This is part two of an interview with Benjamin Alexander - read part one.
There is a reason why Benjamin Alexander's dream of becoming Jamaica's first Winter Olympic alpine skier keeps being compared to the story of the movie, Cool Runnings - he has a close relationship with the tale.
The former DJ is mentored by Dudley Stokes, the founding member of the Jamaican bobsleigh team that went to four Olympics and whose story was immortalised in the 1993 Disney film.
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"I saw the movie when I was 9 or 10 and it was the coolest thing since sliced bread," he told Eurosport.
"The story would be great if I said I saw this film and there was a direct line - if that was the case, I would have started it off a long time ago.
Because of the notoriety and popularity of that movie, whenever I’m out there skiing people are like ‘Hey Cool Runnings’... It just becomes that joke that’s thrown around all the time.
"At some point after going to the Olympics and realising there were only three Jamaican athletes, I just thought, well let’s see. Had it not been for that movie, no this would not be a thing, there’s no chance."
While the comparisons may feel fairly lazy - and stereotypical - Alexander has chosen to tap into Stokes' knowledge. They speak practically every week, and the impact the bobsleigh veteran has had on the 38-year-old is obvious.
Alexander lives a very different life to the athletes he hopes to be lining up behind on the start gate at Beijing 2022. He has no full-time coach, and has to rely on nuggets from professionals and ex-pros he meets at resorts while training. It is this issue that he recently sought some advice about from Stokes - who turned his situation into a positive.
"Sometimes it’s just good to have a b***h and moan," he said.
I was moaning that I don’t have one coach, one voice, and Dudley being very experienced was like ‘Benji, I didn’t have one coach for six years, I think you’re smart enough to use this to your advantage and take the best pieces of advice from each of the coaches and forget the rest. Create this amalgamation of this collective range of coaches and for someone like you, that’s probably better than one coach’.
"Little things like that, when you feel you’re a ship lost to sea, he just changes the perspective. In life, it’s just about perspective. Little things like this, that’s what Dudley’s great at."
Benjamin Alexander says he wants to inspire the next generation of skiers
Image credit: Other Agency
Alexander admits that when he first took up the challenge of trying to qualify for the Olympics, it was a selfish ambition - but says it has become a project much larger than himself as it has gone on.
"My skiing was atrocious at first, absolutely terrible. I didn’t know what the cost was going to be in terms of the commitment and struggle. I’m not sure if I would have taken it up if I did now," he said.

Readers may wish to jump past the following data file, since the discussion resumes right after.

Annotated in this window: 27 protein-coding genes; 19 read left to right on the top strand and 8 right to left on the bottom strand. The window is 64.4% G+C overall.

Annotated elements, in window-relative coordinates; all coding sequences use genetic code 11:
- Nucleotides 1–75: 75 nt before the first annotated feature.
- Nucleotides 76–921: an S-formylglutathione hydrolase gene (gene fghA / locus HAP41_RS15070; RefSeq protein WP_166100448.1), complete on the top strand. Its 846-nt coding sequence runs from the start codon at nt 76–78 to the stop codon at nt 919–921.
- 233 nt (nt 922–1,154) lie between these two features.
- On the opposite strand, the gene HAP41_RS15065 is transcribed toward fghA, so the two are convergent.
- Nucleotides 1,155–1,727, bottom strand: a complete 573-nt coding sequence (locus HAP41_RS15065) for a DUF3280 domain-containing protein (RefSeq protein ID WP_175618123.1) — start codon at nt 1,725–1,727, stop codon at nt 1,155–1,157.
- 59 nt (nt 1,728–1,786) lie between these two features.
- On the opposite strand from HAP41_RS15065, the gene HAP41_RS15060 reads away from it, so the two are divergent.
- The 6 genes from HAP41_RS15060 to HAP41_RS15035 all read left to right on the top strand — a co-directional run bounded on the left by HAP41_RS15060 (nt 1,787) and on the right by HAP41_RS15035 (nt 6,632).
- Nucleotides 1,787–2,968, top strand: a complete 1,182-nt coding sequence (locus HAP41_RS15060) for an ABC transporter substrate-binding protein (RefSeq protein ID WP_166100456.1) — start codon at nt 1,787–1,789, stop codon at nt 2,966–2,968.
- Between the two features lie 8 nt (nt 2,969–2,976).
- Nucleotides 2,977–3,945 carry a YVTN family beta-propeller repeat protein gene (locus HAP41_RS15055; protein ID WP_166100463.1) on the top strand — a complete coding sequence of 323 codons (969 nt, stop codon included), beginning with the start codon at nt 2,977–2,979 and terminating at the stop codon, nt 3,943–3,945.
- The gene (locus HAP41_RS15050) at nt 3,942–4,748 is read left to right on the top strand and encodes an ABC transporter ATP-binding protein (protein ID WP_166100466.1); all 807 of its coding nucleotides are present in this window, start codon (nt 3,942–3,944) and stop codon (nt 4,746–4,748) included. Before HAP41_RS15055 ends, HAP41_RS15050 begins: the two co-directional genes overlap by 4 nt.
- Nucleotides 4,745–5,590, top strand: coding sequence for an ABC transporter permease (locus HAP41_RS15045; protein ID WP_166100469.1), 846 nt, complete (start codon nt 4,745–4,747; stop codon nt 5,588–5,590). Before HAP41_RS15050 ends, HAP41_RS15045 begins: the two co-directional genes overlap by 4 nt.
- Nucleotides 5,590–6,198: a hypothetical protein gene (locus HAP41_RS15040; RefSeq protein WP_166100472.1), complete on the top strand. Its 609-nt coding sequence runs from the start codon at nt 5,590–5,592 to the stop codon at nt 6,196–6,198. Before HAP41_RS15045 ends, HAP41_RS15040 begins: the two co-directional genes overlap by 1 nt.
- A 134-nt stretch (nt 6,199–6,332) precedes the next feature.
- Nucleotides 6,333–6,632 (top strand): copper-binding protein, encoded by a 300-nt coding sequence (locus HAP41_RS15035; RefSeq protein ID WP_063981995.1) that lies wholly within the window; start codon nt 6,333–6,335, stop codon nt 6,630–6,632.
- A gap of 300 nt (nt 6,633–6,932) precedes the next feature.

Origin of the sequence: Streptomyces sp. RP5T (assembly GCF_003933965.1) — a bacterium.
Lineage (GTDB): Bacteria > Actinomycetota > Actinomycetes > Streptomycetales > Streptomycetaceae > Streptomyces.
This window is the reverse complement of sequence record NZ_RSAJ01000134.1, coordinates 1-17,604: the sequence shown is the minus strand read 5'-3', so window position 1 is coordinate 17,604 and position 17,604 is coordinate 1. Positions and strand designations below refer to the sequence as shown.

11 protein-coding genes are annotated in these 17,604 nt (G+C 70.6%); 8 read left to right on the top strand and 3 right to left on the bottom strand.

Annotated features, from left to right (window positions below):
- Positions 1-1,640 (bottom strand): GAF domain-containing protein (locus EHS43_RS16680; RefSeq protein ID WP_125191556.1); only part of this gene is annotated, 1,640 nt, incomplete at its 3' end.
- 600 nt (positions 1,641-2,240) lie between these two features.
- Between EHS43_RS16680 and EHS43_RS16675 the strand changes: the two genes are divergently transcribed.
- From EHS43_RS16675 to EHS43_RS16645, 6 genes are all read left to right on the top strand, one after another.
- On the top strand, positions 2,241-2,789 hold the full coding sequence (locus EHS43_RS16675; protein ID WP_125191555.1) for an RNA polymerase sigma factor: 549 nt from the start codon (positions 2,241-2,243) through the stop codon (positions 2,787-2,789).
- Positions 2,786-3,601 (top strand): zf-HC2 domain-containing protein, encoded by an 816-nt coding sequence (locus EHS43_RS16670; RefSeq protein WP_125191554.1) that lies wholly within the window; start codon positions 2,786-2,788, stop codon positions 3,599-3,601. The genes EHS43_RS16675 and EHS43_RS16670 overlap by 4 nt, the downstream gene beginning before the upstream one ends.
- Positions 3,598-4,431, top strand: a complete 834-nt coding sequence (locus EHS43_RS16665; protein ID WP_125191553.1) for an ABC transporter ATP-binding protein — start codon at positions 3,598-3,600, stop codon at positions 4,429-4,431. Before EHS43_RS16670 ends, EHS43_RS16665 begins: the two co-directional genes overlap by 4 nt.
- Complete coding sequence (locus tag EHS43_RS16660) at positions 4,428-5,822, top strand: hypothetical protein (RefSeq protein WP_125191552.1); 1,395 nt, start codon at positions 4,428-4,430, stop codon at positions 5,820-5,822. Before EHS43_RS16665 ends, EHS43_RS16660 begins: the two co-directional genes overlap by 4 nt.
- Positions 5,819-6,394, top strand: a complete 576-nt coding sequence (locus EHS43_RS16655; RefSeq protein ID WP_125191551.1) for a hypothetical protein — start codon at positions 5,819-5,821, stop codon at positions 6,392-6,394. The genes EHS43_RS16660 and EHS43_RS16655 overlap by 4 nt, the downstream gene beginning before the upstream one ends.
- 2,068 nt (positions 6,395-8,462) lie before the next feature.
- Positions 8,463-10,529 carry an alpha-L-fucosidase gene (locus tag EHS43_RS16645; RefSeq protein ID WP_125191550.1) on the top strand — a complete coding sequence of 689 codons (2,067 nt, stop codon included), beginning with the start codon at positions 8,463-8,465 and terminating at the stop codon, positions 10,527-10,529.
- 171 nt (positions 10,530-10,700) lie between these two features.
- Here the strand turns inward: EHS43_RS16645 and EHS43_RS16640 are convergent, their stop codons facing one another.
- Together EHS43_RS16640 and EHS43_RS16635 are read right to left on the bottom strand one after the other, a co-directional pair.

"But now, because of George Floyd and everything that happened last year, it’s taken on a much greater meaning. How can my skiing inspire other people? Not just Jamaicans, but the first priority is trying to get more into winter sports.
"As crazy as it sounds, there are millions of Jamaicans - or those with heritage - who have access to facilities.
"I think it goes further than that. If I’m able to start a sport at 32 and get to an Olympics at 38, then there is no excuse for anyone - whether they’re 40, 50, 60, to not go out and get some lessons and get some enjoyment out of skiing. It’s not too late."
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The Jamaican Ski Federation, Richard Salm, recently died following a car accident and Alexander talks with genuine emotion when he recounts what he has done for him. He wants to continue that legacy - and hopes his own journey will put him in a strong position to succeed him.
"It was always my vision, when he was ready, to use my experience to figure out how to speak to sponsors, capture media attention, and use that for the next generation of Jamaicans and become the president myself, maybe for a couple of terms.
"I'm still working on that, I can’t be the president and athlete at the same time, so that will have to be a post-Olympics thing."
As for the battle to get to the Games itself, Alexander is closing in on making history. So does he dare to think about what it will all feel like when he gets there?
"It’s probably going to feel like a dream. Going back and researching about Jamaica’s Olympic heritage and the bobsled team," he adds.
"To actually then be in the start gate, or in the Opening Ceremony, it’s probably not going to be feel real."
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